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Employees in the UAE are in line for an average salary increase of five per cent in 2014, the second successive year the average pay rise in the emirates has dropped by 0.1 per cent.
The study, by Aon Hewitt, found that companies across the Gulf are predicting an average pay hike of 5.5 per cent for staff, with the highest rise (six per cent) expected in Saudi.
The five per cent rise for the emirates follows average salary hikes of 5.2 per cent in 2012 and 5.1 per cent in 2013. The report said the figures indicate economic stability and a continued confidence in the country's business environment.
The survey which polled 500 companies across the Middle East with 180 from the UAE showed a clear if unsurprising correlation between performance level and salary increase.
A rise of 7.2 per cent could be expected for employees who were far exceeding expectations' while those not meeting expectations could expect only a 0.1 per cent rise.
"Whilst linking individual performance to pay is not uncommon, we advise employers to use annual bonus payments as the larger component for rewarding high performers," said Robert Richter, compensation survey manager, Aon Hewitt Middle East.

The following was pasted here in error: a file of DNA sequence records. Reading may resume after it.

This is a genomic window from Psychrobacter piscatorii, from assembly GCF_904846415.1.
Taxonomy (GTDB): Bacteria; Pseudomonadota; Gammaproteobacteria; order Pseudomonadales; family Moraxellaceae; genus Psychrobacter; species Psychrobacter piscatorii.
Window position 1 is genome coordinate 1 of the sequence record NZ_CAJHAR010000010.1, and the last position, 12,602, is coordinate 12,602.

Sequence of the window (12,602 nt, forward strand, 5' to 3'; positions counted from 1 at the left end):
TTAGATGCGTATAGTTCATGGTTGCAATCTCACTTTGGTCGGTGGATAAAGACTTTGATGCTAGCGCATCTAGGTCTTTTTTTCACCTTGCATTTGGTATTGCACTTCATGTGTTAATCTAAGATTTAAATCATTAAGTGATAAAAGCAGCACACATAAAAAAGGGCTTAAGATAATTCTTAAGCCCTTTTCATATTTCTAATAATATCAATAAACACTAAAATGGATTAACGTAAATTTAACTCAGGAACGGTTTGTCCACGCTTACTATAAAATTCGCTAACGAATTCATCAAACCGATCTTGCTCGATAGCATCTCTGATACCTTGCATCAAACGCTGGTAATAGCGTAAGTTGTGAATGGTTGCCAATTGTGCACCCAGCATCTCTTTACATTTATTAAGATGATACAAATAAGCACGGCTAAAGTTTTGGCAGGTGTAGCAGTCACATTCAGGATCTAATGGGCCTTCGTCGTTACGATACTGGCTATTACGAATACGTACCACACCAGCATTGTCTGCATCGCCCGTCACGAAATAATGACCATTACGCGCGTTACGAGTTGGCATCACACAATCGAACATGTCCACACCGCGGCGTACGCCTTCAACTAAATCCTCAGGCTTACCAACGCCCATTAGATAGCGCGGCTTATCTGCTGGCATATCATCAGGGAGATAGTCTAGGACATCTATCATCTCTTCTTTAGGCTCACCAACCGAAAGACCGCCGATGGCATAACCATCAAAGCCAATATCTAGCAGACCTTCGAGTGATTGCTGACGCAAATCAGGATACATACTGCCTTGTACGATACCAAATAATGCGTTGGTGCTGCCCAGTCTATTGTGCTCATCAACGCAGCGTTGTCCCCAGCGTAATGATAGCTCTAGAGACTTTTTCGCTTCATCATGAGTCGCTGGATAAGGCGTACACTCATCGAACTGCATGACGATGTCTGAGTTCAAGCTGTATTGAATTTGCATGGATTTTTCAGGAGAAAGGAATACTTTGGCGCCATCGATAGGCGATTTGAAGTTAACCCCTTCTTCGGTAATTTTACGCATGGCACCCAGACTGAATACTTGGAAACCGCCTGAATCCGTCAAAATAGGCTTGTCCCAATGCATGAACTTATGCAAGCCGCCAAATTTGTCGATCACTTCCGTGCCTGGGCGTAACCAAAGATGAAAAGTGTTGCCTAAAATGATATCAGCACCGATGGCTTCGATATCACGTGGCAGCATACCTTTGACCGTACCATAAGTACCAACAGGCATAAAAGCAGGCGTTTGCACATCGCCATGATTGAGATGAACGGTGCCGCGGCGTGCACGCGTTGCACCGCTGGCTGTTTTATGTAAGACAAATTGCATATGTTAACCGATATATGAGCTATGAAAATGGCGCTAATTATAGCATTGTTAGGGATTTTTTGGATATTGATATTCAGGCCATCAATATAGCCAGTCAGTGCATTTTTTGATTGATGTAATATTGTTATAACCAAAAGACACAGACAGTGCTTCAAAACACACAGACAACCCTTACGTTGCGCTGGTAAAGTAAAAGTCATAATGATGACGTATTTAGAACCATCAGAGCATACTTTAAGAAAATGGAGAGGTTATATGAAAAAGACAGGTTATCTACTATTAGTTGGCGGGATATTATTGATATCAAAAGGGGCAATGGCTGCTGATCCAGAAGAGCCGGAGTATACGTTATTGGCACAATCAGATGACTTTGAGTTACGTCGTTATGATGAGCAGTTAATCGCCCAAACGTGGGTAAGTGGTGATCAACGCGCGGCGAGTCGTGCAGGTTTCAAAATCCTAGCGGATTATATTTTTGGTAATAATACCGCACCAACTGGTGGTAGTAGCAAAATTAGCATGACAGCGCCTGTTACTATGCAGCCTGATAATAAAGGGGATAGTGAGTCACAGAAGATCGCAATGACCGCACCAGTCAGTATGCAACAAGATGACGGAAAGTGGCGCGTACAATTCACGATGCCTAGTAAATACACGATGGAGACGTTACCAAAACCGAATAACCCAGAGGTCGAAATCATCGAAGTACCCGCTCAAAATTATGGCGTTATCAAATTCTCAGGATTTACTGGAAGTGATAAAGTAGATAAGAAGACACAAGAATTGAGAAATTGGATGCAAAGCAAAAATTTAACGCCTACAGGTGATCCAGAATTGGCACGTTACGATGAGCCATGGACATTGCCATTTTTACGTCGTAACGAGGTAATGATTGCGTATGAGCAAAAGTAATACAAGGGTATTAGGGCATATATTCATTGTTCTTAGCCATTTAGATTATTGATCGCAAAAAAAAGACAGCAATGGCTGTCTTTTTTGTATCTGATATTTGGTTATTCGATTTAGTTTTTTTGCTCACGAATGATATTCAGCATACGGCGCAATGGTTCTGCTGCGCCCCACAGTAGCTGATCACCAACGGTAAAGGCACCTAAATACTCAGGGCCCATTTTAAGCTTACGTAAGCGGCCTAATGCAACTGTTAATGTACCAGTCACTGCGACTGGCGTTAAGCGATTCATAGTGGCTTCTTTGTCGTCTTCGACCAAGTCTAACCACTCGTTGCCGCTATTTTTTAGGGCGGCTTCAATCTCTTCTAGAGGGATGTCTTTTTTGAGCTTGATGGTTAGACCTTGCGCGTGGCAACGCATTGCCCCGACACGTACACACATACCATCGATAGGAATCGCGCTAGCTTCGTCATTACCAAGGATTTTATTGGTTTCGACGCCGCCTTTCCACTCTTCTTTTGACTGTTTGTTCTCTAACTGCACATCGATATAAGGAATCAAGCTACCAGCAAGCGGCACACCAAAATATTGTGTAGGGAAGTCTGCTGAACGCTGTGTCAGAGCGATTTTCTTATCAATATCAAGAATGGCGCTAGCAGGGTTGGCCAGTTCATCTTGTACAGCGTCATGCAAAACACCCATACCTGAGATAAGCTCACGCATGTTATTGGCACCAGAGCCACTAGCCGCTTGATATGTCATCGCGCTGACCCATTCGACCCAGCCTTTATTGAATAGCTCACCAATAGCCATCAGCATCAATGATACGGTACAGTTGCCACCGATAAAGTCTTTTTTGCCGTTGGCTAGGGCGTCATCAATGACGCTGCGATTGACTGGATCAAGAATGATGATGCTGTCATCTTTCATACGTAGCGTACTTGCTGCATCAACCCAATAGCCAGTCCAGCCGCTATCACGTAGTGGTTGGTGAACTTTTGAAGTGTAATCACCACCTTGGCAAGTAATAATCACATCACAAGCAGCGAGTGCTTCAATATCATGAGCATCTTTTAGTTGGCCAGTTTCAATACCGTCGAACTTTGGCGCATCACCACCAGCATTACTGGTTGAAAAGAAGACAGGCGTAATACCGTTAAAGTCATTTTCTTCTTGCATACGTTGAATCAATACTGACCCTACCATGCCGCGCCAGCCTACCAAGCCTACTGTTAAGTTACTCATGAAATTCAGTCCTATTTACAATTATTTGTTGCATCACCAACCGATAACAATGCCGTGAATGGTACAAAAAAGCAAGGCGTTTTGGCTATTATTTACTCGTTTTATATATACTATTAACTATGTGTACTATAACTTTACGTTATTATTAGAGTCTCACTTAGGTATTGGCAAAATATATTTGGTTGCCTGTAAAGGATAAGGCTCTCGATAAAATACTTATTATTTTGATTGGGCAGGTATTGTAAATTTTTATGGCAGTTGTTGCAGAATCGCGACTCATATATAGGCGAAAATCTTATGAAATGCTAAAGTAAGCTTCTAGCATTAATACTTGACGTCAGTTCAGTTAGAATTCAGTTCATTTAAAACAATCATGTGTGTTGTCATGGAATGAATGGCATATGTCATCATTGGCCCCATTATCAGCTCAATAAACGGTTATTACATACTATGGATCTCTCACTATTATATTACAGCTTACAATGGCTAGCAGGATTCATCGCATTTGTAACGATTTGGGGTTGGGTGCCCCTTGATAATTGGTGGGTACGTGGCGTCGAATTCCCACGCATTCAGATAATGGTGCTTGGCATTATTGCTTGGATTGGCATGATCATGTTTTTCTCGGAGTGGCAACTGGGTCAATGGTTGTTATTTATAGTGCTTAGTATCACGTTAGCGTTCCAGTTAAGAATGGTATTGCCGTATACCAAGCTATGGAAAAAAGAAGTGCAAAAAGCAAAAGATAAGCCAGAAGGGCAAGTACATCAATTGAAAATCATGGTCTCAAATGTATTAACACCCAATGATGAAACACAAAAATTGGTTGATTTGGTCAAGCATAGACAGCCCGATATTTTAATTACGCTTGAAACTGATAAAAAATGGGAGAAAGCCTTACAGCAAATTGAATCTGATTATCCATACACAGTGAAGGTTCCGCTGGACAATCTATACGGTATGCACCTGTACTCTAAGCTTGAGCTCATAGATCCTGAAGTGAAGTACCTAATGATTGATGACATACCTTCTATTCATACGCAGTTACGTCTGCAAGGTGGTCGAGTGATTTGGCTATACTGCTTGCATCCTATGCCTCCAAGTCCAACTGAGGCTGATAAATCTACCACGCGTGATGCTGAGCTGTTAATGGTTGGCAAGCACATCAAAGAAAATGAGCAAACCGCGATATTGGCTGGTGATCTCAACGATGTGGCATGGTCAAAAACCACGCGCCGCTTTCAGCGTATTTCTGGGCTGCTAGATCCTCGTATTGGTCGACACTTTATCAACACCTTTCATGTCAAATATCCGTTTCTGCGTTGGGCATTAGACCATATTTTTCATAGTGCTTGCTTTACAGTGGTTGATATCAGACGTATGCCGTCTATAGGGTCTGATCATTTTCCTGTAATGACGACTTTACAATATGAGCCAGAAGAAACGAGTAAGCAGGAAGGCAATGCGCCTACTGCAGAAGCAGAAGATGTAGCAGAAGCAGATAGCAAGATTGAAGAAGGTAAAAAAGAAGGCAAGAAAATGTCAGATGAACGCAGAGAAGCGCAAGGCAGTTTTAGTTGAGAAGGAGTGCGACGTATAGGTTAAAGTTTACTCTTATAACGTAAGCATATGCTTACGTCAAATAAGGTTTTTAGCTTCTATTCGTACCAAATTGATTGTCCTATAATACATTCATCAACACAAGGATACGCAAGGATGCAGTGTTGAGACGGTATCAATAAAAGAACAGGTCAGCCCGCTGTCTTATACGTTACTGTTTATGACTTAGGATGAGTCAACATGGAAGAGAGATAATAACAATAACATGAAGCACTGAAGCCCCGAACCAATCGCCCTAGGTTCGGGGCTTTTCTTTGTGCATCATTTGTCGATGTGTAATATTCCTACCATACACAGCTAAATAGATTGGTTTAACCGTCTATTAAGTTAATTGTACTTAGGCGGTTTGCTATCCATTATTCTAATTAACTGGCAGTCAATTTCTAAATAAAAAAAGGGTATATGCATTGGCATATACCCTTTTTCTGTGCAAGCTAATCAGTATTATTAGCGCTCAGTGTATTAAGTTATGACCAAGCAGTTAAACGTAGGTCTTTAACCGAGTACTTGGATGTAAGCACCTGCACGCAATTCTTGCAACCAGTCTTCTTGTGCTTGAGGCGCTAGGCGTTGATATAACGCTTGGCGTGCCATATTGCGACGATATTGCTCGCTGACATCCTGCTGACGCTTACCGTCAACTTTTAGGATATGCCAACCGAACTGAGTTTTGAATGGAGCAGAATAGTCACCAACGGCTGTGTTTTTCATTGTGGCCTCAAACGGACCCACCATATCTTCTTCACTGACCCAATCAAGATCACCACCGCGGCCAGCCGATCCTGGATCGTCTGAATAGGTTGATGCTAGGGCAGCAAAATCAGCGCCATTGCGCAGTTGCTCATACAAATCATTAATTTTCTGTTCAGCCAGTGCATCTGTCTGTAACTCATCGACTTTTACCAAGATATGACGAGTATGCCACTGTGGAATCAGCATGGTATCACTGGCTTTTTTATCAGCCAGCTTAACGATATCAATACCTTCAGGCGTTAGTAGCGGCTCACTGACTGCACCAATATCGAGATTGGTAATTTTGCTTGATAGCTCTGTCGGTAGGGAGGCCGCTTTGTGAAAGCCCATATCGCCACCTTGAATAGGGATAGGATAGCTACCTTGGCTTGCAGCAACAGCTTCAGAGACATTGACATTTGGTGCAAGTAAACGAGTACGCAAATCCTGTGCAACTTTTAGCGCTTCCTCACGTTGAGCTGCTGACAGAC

"Salary increases typically take into a consideration a number of other factors as well as performance, including inflation, rises to reflect promotions, and the need to ensure that employees at the same grade remain within a single pay band."
Companies in Kuwait and Oman predicted an average salary rise of 5.6 per cent for its employees while Bahrain staff can expect a jump of 5.2 per cent.
Inflation also expected to fall to around 2.7 per cent, report finds
Salaries across the GCC are predicted to rise by five per cent in 2015, according to Aon Hewitt.
Megaprojects in the pipeline and the ramping up of social infrastructure spend is boosting the market, says new report.
Infrastructure project awards across the GCC are forecast to exceed $86 billion in 2014, up 77.8 per cent over 2013, a new report says.